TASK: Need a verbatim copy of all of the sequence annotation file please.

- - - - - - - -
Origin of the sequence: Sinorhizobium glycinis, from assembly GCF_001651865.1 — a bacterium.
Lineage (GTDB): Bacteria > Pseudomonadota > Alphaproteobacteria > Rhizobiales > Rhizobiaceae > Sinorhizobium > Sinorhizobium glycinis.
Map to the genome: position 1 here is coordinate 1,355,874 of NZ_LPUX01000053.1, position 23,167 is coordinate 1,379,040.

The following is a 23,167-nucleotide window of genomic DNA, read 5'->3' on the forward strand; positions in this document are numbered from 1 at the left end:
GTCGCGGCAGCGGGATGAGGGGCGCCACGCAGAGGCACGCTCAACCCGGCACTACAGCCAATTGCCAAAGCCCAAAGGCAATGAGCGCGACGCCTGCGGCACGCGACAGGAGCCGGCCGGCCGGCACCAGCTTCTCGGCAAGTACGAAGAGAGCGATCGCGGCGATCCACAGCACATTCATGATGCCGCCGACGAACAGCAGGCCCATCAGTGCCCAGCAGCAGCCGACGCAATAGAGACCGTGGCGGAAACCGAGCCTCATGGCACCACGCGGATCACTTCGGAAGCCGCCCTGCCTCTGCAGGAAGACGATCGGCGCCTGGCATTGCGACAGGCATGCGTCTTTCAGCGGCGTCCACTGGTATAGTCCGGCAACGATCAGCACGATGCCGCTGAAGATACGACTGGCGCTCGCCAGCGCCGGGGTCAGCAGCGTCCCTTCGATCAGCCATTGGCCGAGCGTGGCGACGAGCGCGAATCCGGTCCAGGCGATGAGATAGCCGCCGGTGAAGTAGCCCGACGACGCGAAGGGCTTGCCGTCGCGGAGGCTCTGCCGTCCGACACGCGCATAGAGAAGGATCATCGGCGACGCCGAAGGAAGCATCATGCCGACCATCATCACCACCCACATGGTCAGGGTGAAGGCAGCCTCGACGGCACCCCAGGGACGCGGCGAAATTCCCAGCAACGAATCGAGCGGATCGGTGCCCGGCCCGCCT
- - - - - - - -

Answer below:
Origin of the sequence: Sinorhizobium glycinis, from assembly GCF_001651865.1 — a bacterium.
Lineage (GTDB): Bacteria > Pseudomonadota > Alphaproteobacteria > Rhizobiales > Rhizobiaceae > Sinorhizobium > Sinorhizobium glycinis.
Map to the genome: position 1 here is coordinate 1,355,874 of NZ_LPUX01000053.1, position 23,167 is coordinate 1,379,040.

The following is a 23,167-nucleotide window of genomic DNA, read 5'->3' on the forward strand; positions in this document are numbered from 1 at the left end:
GTCGCGGCAGCGGGATGAGGGGCGCCACGCAGAGGCACGCTCAACCCGGCACTACAGCCAATTGCCAAAGCCCAAAGGCAATGAGCGCGACGCCTGCGGCACGCGACAGGAGCCGGCCGGCCGGCACCAGCTTCTCGGCAAGTACGAAGAGAGCGATCGCGGCGATCCACAGCACATTCATGATGCCGCCGACGAACAGCAGGCCCATCAGTGCCCAGCAGCAGCCGACGCAATAGAGACCGTGGCGGAAACCGAGCCTCATGGCACCACGCGGATCACTTCGGAAGCCGCCCTGCCTCTGCAGGAAGACGATCGGCGCCTGGCATTGCGACAGGCATGCGTCTTTCAGCGGCGTCCACTGGTATAGTCCGGCAACGATCAGCACGATGCCGCTGAAGATACGACTGGCGCTCGCCAGCGCCGGGGTCAGCAGCGTCCCTTCGATCAGCCATTGGCCGAGCGTGGCGACGAGCGCGAATCCGGTCCAGGCGATGAGATAGCCGCCGGTGAAGTAGCCCGACGACGCGAAGGGCTTGCCGTCGCGGAGGCTCTGCCGTCCGACACGCGCATAGAGAAGGATCATCGGCGACGCCGAAGGAAGCATCATGCCGACCATCATCACCACCCACATGGTCAGGGTGAAGGCAGCCTCGACGGCACCCCAGGGACGCGGCGAAATTCCCAGCAACGAATCGAGCGGATCGGTGCCCGGCCCGCCT